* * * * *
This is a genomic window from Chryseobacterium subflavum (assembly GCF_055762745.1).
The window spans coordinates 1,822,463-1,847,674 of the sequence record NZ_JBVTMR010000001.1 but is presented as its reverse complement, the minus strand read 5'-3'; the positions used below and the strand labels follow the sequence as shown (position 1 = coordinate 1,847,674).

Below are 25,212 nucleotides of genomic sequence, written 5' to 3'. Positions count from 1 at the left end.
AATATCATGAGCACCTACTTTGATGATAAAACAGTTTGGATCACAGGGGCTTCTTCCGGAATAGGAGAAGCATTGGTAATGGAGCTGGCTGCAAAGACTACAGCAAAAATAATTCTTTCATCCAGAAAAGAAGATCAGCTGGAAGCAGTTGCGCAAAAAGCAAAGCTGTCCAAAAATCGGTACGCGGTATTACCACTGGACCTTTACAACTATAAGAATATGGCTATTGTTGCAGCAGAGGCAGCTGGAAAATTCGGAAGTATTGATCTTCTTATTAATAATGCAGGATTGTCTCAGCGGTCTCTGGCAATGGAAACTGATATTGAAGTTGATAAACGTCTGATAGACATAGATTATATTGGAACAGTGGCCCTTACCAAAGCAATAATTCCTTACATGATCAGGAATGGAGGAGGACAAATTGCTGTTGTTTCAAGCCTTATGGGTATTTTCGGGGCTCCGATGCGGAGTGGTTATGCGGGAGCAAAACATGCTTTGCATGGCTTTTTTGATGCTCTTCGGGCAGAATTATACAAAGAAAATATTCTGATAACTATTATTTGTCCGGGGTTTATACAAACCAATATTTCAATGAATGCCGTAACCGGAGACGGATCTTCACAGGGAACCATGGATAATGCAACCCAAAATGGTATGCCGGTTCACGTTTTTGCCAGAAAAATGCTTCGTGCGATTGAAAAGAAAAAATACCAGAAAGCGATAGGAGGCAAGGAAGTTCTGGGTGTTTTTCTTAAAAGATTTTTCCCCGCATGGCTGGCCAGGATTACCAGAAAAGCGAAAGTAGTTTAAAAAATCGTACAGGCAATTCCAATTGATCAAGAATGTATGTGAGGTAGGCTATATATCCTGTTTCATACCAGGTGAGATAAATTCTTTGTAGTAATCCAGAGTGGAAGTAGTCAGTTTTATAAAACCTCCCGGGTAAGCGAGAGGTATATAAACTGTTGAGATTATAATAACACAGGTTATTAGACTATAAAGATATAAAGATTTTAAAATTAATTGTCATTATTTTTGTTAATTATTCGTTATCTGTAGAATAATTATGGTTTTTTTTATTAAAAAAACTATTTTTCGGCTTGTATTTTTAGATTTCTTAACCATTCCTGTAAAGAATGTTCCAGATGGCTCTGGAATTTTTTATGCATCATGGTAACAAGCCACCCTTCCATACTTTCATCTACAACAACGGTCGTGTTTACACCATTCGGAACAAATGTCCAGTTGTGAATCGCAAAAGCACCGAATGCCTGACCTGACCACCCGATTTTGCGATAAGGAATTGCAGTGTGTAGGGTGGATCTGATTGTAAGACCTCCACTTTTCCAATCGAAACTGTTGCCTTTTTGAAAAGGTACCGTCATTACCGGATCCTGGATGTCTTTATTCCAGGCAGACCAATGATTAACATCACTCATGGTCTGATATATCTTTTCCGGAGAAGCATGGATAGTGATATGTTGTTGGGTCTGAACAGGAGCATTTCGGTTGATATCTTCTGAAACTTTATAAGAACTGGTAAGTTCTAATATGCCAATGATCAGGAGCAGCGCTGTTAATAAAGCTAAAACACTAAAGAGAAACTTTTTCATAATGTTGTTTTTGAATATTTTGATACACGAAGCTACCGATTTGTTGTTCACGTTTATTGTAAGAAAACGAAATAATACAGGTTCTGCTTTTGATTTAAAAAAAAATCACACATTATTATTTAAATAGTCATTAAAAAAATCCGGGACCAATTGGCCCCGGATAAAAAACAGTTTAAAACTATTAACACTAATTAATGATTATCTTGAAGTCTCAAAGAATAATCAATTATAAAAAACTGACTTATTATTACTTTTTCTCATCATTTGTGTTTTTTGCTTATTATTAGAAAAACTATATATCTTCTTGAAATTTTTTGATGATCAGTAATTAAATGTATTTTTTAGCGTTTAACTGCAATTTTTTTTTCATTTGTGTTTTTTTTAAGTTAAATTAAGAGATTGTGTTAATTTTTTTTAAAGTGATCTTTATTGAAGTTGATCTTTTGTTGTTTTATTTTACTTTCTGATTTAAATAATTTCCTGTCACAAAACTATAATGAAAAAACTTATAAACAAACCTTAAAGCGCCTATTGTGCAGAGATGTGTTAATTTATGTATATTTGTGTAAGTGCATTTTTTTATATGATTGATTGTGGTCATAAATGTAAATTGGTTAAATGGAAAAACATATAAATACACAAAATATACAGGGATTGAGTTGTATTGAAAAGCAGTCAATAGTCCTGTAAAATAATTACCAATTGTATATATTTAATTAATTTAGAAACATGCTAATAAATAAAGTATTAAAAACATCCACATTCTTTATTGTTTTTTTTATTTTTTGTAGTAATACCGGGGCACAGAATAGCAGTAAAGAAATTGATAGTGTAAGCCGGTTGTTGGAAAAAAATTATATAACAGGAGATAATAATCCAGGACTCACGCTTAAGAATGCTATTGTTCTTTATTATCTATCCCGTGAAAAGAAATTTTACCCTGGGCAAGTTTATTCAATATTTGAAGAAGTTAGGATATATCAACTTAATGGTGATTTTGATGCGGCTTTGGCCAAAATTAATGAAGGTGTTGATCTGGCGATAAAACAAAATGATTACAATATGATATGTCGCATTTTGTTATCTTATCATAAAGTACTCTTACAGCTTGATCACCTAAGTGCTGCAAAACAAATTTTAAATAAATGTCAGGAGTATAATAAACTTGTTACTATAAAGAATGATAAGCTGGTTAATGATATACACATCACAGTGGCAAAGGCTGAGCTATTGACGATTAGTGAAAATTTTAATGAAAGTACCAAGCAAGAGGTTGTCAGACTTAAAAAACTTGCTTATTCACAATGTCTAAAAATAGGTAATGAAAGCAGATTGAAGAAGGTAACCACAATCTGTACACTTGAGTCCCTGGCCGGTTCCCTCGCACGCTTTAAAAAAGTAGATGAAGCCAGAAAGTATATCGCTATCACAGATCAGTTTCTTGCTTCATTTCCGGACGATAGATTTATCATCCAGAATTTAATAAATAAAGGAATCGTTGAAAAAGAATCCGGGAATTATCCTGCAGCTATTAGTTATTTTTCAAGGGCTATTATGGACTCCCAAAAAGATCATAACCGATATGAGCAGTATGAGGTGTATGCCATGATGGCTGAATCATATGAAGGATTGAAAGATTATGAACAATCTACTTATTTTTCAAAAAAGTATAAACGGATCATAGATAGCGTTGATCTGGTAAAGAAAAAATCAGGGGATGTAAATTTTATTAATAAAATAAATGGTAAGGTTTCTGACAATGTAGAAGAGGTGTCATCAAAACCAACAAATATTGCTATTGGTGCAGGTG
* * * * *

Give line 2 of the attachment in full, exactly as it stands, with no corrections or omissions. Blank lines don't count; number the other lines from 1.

The window spans coordinates 1,822,463-1,847,674 of the sequence record NZ_JBVTMR010000001.1 but is presented as its reverse complement, the minus strand read 5'-3'; the positions used below and the strand labels follow the sequence as shown (position 1 = coordinate 1,847,674).